Today (30 March) saw glorious sunshine and unseasonably warm temperatures across most of the country, which seemed to tie in perfectly with England's easing of lockdown yesterday.
Under the new rules, groups of up to six people or two households are able to meet outdoors, and the sunshine has certainly coaxed a large number of people out of their homes to reunite with friends and family.
The weather was so warm, the UK recorded its warmest March day in 53 years as temperatures rose above 24C, the Met Office said.
How warm was it?
Though temperatures were slightly below those seen in 1968 – 25.6C at Mepal in Cambridgeshire – in Kew Gardens in west London, the mercury hit 24.5C.
Monday was the warmest day of the year so far for England and Northern Ireland, with temperatures hitting 17.3C in the latter.
The Met Office tweeted: “Temperatures have exceeded 24C in places today. This makes it provisionally the warmest March day in the UK for 53 years.”
Earlier in the day, temperatures increased by more than 20C in less than four hours in Santon Downham, west Suffolk. The village saw the mercury climb from a frosty minus 1.6C at 7am to 19C shortly before 11am.
Met Office forecaster Alex Burkill said: “It is exceptionally high for the time of year. It’s the second warmest March day on record.”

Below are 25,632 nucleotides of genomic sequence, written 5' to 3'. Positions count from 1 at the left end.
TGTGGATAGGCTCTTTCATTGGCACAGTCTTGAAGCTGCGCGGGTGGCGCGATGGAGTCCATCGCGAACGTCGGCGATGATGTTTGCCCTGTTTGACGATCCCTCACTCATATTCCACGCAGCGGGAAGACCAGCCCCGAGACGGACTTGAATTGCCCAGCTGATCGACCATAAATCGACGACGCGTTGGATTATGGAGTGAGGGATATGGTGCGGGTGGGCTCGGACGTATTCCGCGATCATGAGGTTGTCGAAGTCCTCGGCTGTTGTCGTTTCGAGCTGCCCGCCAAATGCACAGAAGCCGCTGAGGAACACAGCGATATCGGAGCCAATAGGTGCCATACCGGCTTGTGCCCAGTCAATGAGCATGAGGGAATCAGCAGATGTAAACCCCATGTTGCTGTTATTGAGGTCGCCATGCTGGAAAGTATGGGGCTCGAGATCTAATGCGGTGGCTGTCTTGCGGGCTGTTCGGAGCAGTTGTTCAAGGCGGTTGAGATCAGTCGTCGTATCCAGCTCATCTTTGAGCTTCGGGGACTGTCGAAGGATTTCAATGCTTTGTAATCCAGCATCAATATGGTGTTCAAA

What's the forecast for the week?
Wednesday is expected to be just as warm, if not even warmer, with temperatures forecast to hit 24C again in the south and east of England.
The Met Office earlier tweeted there would be “exceptional warmth” and “massive” temperature contrasts as the month comes to a close.
Chief meteorologist Steve Ramsdale said: “The UK will see a few days of notably warm weather to end March, with a maximum of 24C. There will also be plenty of sunshine across England and Wales, however parts of Scotland will see some persistent rain over the next couple of days.
The sunny spell won’t last forever though, and from Thursday, conditions will start to change through the day as cooler air moves in from the north east.
Highs will fall to the mid-teens before falling further by Friday, especially along the east coast, but despite feeling chillier, “conditions are expected to remain dry for the majority.”
Mr Ramsdale said cold air will push across the UK by Sunday, bringing a “notable” change in temperature and the chance of strong wind and wintry showers.
Additional reporting by Press Association